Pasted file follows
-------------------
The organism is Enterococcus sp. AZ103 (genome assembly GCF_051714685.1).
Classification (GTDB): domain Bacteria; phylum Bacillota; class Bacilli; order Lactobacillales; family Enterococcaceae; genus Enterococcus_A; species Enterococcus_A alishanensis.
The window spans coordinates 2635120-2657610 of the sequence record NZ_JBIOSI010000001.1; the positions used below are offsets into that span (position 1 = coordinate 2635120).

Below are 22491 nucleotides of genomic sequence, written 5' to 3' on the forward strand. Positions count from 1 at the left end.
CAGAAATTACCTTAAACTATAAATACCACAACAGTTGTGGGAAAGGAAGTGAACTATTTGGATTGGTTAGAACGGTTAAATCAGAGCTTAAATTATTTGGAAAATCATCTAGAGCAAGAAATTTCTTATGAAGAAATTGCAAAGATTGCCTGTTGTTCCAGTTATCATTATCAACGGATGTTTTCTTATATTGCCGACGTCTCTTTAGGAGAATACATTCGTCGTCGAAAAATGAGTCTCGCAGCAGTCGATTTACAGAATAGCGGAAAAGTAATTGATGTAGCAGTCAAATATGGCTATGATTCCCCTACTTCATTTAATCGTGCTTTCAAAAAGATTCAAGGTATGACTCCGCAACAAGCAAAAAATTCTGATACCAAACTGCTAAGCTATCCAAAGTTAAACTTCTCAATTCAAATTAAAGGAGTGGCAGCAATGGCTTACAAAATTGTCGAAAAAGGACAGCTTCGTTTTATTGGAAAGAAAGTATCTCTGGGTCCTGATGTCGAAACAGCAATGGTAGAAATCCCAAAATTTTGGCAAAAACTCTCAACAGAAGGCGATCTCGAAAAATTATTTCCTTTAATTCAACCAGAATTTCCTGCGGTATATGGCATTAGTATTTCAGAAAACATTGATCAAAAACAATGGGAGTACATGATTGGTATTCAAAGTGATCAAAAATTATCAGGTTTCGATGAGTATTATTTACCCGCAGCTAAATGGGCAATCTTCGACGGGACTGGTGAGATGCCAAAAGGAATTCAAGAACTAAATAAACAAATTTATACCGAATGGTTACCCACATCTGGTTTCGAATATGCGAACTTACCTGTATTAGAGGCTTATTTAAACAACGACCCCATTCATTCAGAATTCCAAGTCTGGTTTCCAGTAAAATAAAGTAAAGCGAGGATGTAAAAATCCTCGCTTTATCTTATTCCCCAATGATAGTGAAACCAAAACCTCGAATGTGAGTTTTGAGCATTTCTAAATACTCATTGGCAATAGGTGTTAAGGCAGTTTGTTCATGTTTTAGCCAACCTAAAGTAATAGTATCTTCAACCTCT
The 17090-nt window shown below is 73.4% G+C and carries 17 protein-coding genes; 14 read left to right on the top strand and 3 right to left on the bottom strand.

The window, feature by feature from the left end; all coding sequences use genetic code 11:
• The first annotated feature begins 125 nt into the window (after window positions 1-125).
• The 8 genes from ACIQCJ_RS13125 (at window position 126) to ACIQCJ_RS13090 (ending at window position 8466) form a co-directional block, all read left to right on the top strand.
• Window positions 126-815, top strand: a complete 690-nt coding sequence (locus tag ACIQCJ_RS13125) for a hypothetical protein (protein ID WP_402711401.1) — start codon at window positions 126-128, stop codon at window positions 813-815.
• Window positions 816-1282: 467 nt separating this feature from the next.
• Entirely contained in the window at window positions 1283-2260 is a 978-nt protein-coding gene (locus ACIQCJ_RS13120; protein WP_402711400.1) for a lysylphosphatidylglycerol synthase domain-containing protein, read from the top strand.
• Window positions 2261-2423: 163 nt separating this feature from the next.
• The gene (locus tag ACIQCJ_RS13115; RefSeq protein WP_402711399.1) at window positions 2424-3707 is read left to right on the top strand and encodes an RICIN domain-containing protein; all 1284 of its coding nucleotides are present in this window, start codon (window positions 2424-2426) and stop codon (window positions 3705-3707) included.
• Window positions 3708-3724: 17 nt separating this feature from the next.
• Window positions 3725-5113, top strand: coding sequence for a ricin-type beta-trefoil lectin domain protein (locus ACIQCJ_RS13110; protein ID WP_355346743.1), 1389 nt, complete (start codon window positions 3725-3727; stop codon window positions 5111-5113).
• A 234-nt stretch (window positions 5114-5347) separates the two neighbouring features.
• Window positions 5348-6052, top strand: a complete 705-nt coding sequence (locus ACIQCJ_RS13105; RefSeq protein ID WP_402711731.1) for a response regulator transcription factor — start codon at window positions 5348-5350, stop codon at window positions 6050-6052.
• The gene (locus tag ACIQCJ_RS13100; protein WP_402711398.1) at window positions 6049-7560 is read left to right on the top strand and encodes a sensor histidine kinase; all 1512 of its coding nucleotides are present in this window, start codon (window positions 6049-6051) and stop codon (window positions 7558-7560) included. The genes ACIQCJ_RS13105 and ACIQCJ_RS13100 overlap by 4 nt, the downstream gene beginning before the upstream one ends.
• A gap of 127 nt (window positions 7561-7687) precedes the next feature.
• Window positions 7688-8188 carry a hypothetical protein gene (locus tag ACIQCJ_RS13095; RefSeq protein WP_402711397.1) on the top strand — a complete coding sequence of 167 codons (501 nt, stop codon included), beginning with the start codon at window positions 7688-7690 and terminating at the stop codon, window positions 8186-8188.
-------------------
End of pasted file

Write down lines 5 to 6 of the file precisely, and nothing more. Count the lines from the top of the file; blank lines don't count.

CAGAAATTACCTTAAACTATAAATACCACAACAGTTGTGGGAAAGGAAGTGAACTATTTGGATTGGTTAGAACGGTTAAATCAGAGCTTAAATTATTTGGAAAATCATCTAGAGCAAGAAATTTCTTATGAAGAAATTGCAAAGATTGCCTGTTGTTCCAGTTATCATTATCAACGGATGTTTTCTTATATTGCCGACGTCTCTTTAGGAGAATACATTCGTCGTCGAAAAATGAGTCTCGCAGCAGTCGATTTACAGAATAGCGGAAAAGTAATTGATGTAGCAGTCAAATATGGCTATGATTCCCCTACTTCATTTAATCGTGCTTTCAAAAAGATTCAAGGTATGACTCCGCAACAAGCAAAAAATTCTGATACCAAACTGCTAAGCTATCCAAAGTTAAACTTCTCAATTCAAATTAAAGGAGTGGCAGCAATGGCTTACAAAATTGTCGAAAAAGGACAGCTTCGTTTTATTGGAAAGAAAGTATCTCTGGGTCCTGATGTCGAAACAGCAATGGTAGAAATCCCAAAATTTTGGCAAAAACTCTCAACAGAAGGCGATCTCGAAAAATTATTTCCTTTAATTCAACCAGAATTTCCTGCGGTATATGGCATTAGTATTTCAGAAAACATTGATCAAAAACAATGGGAGTACATGATTGGTATTCAAAGTGATCAAAAATTATCAGGTTTCGATGAGTATTATTTACCCGCAGCTAAATGGGCAATCTTCGACGGGACTGGTGAGATGCCAAAAGGAATTCAAGAACTAAATAAACAAATTTATACCGAATGGTTACCCACATCTGGTTTCGAATATGCGAACTTACCTGTATTAGAGGCTTATTTAAACAACGACCCCATTCATTCAGAATTCCAAGTCTGGTTTCCAGTAAAATAAAGTAAAGCGAGGATGTAAAAATCCTCGCTTTATCTTATTCCCCAATGATAGTGAAACCAAAACCTCGAATGTGAGTTTTGAGCATTTCTAAATACTCATTGGCAATAGGTGTTAAGGCAGTTTGTTCATGTTTTAGCCAACCTAAAGTAATAGTATCTTCAACCTCT
The 17090-nt window shown below is 73.4% G+C and carries 17 protein-coding genes; 14 read left to right on the top strand and 3 right to left on the bottom strand.